Recently I sat on the sofa with my mother. My head hung, and one solitary bubble drifted around the surface of my cup of tea, slowly meandering in one direction, then another, searching for something; dancing a peculiar waltz. My mother asked me how I was feeling; she looked for the bubble but it was cowering on the edge of the mug out of her view, and then it popped. At that moment the whole world was in my mug of tea, and I, the lonely bubble, had burst. It was this bubble in my mug, resting on the warm comfort beneath, which awoke my senses if only for a second, and, like a mirror, reflected my perpetual loneliness and confusion.
I have finally plucked up the courage to seek professional help
My family now know about my anxiety and depression. It has been accumulating like a tidal wave since my early teens and now, as a 20 year old, I have finally plucked up the courage to seek professional help. But it was far from easy.
I had thought that if I hid behind messy hair and hairy legs and disguised myself as a traveller, my problems would all dissolve. The truth is I had packed my depression in my rucksack when I got on the plane to travel after finishing sixth form, and it followed me all the way to the other side of the world. The further I ran the faster it raced to catch up with me, until a year later my body and mind began to shut down and I booked a flight straight home. It took another two months before I was able to tell the people around me that there has been something seriously wrong for many years.
I was determined not to accept that I had an 'illness'
In the following weeks I suffered persistent panic attacks that felt like tattoos to my bones, nearly took my own life, and the only three words that my brain allowed space for were ‘It’s too late’.
I am now having home visits and accepting the help I so adamantly refused during college because I was determined not to accept that I had an ‘illness’: I had truly believed that depression was part of my character and in seeking help, my individuality would somehow have been stolen. I spent a long time in denial because depression and anxiety had been a part of me for so long that I was afraid to even attempt to let them go. Looking back through my college diary entries I see a frightened, lonely, confused and bitter girl in a vicious cycle of self-destruction and inner turmoil. My depression itself prevented me from seeking the help that I needed, and I allowed no one close enough to me to discover how troubled I really was.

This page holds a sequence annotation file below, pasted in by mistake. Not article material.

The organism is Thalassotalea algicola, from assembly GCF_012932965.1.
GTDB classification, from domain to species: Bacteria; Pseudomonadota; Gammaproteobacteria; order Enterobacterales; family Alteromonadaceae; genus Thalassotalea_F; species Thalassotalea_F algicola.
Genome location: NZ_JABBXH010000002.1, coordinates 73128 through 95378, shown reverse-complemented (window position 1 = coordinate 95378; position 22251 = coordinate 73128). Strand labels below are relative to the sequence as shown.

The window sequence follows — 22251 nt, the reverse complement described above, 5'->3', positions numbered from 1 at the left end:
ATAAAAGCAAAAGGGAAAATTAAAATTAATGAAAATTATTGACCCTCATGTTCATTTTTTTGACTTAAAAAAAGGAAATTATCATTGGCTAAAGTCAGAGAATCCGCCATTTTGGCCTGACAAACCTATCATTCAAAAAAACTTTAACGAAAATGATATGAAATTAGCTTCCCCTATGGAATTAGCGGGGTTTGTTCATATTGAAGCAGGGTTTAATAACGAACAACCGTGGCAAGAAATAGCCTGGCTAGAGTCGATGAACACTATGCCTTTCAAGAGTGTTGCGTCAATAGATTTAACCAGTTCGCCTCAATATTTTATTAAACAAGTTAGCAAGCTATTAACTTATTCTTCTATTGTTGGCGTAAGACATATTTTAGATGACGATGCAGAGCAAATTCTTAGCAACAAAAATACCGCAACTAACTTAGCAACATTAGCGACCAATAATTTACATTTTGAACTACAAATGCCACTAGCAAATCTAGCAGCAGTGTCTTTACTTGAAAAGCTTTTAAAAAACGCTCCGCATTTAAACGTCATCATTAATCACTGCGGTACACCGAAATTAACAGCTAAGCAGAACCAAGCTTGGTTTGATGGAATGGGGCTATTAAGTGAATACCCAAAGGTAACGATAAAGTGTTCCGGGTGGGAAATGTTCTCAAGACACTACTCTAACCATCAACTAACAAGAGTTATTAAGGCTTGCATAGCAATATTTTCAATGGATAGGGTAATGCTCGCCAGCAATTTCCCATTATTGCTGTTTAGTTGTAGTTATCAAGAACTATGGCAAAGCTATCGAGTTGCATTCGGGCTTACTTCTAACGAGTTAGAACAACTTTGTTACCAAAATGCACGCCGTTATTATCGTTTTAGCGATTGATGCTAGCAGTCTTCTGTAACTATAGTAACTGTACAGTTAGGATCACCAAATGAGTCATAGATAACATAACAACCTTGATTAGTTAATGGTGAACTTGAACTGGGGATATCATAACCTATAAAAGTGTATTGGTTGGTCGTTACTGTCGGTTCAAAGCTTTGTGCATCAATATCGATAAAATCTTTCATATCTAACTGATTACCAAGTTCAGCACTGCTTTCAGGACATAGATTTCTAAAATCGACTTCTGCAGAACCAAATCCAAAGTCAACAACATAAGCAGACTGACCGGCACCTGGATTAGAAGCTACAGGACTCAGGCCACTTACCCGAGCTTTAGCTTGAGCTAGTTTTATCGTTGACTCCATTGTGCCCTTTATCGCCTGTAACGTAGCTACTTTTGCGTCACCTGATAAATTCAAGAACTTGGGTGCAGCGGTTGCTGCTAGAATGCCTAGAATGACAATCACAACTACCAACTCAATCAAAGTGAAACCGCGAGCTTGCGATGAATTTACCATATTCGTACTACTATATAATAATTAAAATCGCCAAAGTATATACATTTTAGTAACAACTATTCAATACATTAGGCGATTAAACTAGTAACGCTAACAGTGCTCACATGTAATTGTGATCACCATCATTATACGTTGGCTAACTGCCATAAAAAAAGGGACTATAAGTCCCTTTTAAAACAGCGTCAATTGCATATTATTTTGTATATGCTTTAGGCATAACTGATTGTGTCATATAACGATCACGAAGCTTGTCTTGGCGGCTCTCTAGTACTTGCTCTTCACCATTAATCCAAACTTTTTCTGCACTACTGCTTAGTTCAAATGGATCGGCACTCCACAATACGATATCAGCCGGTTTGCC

I’d spent a large proportion of my life on the edge of a cliff, dangling from an unravelling rope, falling into holes and tunnelling out of them, hoping that one day I could wander off the edge of the earth unnoticed. Throughout college I became increasingly confused, deciding that the world wanted me to fail. My diaries, which had been my method of venting negative thoughts and emotions since I was twelve, became scattered and illogical, and relationships with the people around me slowly deteriorated until I had retreated so far into myself that nobody knew who I was anymore.
I find overcoming depression rather like learning to ride a bicycle
I find overcoming depression rather like learning to ride a bicycle. When you’re faced with the vehicle for the first time you cannot even fathom attempting to sit on it and pedal, and yet you see people around you cycling with ease. You finally decide to try, and inevitably you fall off. You’re frustrated, jealous of the people who ride one-handed beside you, and you feel like giving up.
When we finally do learn however, we often look back at those memories of bruised limbs and sweaty palms on handlebars, and they become comparatively insignificant yet simultaneously crucial. Battling depression is not an easy ride. One day, however, no matter how impossible it may seem to someone suffering from depression, I believe we all have the ability to find the strength within us to persevere in learning to ride our own bicycles, glancing back every now and then at where we’ve been, only to discover how far we’ve come.
The more we share our understanding the more we can battle the stigma
My aim is to share my experiences and encourage others not to be afraid of mental illness like I was. For those of us who know what it feels like to live underneath a boulder that just keeps getting heavier, or to run with a broken leg, we shouldn’t feel ashamed. Depression and anxiety are potentially life threatening illnesses and the more we share our understanding the more we can battle the stigma, spread awareness and encourage each other to take the first steps to recovery, however tough they may seem.